"Reilly: Ace of Spies Thursday, November 26, 1998 by Ross Klatte I'm going to depart this week from my usual movie review to tout one of the best-produced and most interesting miniseries I've ever seen on television. Reilly: Ace of Spies (1983-87) is a series made for British TV. The series, written by Troy Kennedy-Martin and based on the book Ace of Spies by Robin B. Lockhart, tells the story of an actual British agent in the early years of this century who became the world's first international spy and the model, it's said, for the fictional James Bond. Known as a womanizing scoundrel as well as a master spy, Russian-born Sidney Reilly (his real name was Rosenblum; he was the illegitimate child of his Austrian mother and her Jewish lover, and he took an Irish name the better to operate in the anti-Semitic Europe of his day), was a key espionage player during the power-jockeying years leading up to the First World War. Among Reilly's exploits, dramatized in this series, was his discovery of Russian oil exploration in the Middle East, his stealing plans for the British of German battleships before the war, and, most incredibly, his part in an attempted overthrow of the Bolsheviks after the Russian Revolution. Among his escapades was to marry more than once, unlawfully, and to yield to his attraction to his half-sister. Sam Neill, his hair slicked down and parted in the middle, looking very smart and turn-of-the-century, plays Reilly with perfect credibility. (Lately, as in Jurassic Park and The Hunt for Red October; he plays character roles; here he's a handsome leading man.) He moves elegantly through the series, dressed impeccably as a gentleman, sometimes disguised in working-class garb (once in black robes as a Catholic priest), and exuding a sense of worldly calculation. Among other fine actors in the series are Leo McKern, who plays the cynical and scheming Basil Zaharov, John Rhys-Davies, and Jeananne Crowley as Reilly's on-and-off-again wife Margaret. The series was beautifully shot to give us the look and atmosphere of its European and Eastern settings in the years 1901 to 1918. In a memorable scene with his half-sister, in which Reilly recounts his troubled relationship with their father and his career in the years since they last saw each other, he admits to being a spy and then nails down the qualifications: "You have to see life as a bit of a game," he says. "And you have to have the ability to manipulate people, I suppose." The series was directed by Jim Goddard, who also directed Shanghai Surprise, which "starred" Sean Penn and Madonna when those two were briefly a real-life couple, and which was such a bomb, I gather, that you can't find it on video. Reilly: Ace of Spies, on the other hand, is probably Goddard's prime effort. If I had the money, I'd order all four videos from amazon.com."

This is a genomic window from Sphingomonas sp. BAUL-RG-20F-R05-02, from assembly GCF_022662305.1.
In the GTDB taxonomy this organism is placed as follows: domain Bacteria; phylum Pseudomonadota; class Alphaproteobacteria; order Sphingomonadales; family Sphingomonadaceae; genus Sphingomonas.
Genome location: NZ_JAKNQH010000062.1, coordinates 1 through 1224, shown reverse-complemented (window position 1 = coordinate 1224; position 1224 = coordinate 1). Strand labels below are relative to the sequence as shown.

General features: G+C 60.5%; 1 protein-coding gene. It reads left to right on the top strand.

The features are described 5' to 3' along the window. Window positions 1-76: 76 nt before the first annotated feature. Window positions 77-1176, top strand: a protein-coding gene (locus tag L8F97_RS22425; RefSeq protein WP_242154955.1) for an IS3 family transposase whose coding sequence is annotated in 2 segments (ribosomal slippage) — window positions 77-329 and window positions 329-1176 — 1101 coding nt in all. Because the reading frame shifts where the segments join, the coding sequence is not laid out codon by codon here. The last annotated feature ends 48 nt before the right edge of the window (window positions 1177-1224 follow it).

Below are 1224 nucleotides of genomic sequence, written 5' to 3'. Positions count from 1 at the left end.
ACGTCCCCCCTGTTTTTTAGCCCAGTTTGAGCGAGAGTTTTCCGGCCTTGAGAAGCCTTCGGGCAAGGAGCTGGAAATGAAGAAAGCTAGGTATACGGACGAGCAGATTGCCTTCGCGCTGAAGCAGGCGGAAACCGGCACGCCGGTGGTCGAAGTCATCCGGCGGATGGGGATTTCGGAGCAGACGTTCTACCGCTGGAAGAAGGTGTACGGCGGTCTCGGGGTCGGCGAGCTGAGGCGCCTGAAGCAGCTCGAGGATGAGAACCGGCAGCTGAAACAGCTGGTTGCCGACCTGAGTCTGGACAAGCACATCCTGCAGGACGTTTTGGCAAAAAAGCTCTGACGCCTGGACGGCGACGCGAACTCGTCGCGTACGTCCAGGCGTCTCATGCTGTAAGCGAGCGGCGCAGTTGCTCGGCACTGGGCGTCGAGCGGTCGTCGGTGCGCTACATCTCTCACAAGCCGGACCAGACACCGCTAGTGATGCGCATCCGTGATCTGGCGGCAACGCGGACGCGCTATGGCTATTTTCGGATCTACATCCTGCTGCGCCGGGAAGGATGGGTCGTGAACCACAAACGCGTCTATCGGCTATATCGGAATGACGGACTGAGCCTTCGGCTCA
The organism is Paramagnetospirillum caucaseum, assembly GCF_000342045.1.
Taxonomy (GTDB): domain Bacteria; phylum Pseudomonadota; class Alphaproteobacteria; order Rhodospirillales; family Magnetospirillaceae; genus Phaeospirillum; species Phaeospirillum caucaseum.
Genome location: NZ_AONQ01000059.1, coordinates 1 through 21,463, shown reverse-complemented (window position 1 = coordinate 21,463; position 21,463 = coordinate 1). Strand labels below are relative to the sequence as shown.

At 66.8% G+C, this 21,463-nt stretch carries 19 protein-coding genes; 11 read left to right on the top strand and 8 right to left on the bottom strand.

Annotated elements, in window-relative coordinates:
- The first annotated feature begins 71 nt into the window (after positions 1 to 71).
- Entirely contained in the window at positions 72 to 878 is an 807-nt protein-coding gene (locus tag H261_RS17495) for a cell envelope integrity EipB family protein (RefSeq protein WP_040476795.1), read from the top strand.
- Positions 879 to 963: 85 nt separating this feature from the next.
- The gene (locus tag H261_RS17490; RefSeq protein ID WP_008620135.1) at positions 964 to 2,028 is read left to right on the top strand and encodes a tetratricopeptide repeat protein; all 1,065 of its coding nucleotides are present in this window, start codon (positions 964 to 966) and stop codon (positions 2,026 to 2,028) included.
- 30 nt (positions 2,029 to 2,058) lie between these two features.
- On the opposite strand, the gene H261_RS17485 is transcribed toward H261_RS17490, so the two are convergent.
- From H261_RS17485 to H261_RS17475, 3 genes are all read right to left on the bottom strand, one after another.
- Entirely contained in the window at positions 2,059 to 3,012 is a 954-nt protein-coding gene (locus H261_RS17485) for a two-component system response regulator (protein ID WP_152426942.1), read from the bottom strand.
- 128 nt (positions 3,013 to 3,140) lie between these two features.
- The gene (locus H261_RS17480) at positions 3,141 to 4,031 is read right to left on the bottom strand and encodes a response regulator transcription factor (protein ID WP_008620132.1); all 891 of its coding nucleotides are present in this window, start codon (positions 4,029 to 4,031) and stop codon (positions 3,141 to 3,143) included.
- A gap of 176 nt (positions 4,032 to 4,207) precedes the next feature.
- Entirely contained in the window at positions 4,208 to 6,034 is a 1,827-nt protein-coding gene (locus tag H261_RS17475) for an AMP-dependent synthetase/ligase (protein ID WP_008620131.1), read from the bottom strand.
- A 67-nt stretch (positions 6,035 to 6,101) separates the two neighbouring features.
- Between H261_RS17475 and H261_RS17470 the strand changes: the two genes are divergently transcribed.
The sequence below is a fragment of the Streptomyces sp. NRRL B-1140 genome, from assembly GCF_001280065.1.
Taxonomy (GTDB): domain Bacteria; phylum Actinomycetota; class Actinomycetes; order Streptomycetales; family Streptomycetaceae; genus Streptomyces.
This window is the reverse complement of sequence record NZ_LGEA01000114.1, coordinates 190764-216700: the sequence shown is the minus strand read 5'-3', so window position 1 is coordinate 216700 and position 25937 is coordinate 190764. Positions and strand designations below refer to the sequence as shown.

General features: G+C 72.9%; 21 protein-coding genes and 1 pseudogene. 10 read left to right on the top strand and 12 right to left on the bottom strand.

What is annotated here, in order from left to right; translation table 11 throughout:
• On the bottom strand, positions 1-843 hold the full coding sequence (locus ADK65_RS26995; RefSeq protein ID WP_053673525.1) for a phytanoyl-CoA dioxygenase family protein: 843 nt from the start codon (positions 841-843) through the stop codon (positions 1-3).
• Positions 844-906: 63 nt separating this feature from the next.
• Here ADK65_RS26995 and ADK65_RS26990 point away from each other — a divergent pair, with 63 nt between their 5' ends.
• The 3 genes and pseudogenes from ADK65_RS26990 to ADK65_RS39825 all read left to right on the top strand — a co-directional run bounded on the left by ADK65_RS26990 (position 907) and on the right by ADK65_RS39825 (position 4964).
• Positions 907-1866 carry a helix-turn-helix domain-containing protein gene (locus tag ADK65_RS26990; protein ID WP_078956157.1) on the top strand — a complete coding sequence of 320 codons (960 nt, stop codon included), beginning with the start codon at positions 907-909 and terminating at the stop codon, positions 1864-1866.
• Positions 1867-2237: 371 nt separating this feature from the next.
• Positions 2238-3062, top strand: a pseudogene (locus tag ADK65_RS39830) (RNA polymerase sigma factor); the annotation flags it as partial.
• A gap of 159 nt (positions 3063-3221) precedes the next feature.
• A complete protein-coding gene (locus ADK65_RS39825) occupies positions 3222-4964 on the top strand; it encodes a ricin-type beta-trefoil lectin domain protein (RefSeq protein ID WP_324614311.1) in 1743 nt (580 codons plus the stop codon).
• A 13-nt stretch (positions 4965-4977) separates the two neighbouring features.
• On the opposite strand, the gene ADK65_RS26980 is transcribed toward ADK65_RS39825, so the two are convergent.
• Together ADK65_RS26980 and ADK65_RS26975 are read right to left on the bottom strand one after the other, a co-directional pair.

Lockhart's Ace of Spies
Michael Ziegler | Philadelphia, Pennsylvania United States | 03/17/2005
(5 out of 5 stars)
"This account is a somewhat romantic view of the life of master spy Sidney Reilly, who was the model for Ian Fleming's James Bond. The series attempts to convey the era from the turn of the century in 1900 to post World War 1 Europe and possibly beyond with the activities of a British spy who infiltrated countries and pilfered valuable top secret information to the delight of the British Admiralty. Reilly first appears in Baku, where he has information of a secret report on Russian Oil exploration and info on middle east oil. Another assignment finds him in league with the Japanese in the Russo-Japanese war attack on Port Arthur. He also steals valuable plans from a German firm in charge of making guns for ships by working as a fireman. Later in perhaps the most interesting period, he is involved with representing the British and interacts with Lenin, Dzerzhinsky, and other familiar Bolsheviks during the period of the Russian revolution and executes a grand plot with Lockhart to topple the government in favor of placing himself as the head. Only Kaplan's shooting of Lenin after a factory speech spoils the timing of the revolt, or so we are led to believe. What is great about this series is the insight you receive during a somewhat murky period of Russian history, amist all of the womanizing, drinking, partying and debauchery that our hero engages in during his adventures. This is a VERY romanticized account of Reilly's life and concludes with the idea that he was killed by KGB agents under the charges earlier sentenced in absentia by a Bolshevik court for anit-revolutionary activity. Instead, he may have gone over to the Bolsheviks and may have still been operating during the second world war. His allegiances were always based on how much was being offered but he was still basically a Russian and there was evidence presented after this film was made that pointed to a possible defection. Sam Neill is excellent as Reilly and he has a host of familiar British actors surrounding him that are all veteran character players. This is an excellent work, well worth the viewing."
Why isn't it here in the US on DVD...
Catspec | VT USA | 01/30/2004
(5 out of 5 stars)
"I have not seen these videos, but the series was made in Britain for ITV, and shown in the US on Public Television in the 80s. I just finished watching it on my own PBS station, as they brought it back this winter. This is a five star series. The story and the acting are of the best. Sam Neill is superb, and the story is based on reality - the first real "spy" as we use the term today. Sidney "Reilly" was first and foremost an agent of the British government, and his actions and life centered on this fact. Yet, his loyalties were divided, as he was a Russian born and he dispised the revolution and worked against it as best he could, and ultimately died for his work. The series is always thought provoking and not light entertainment at all."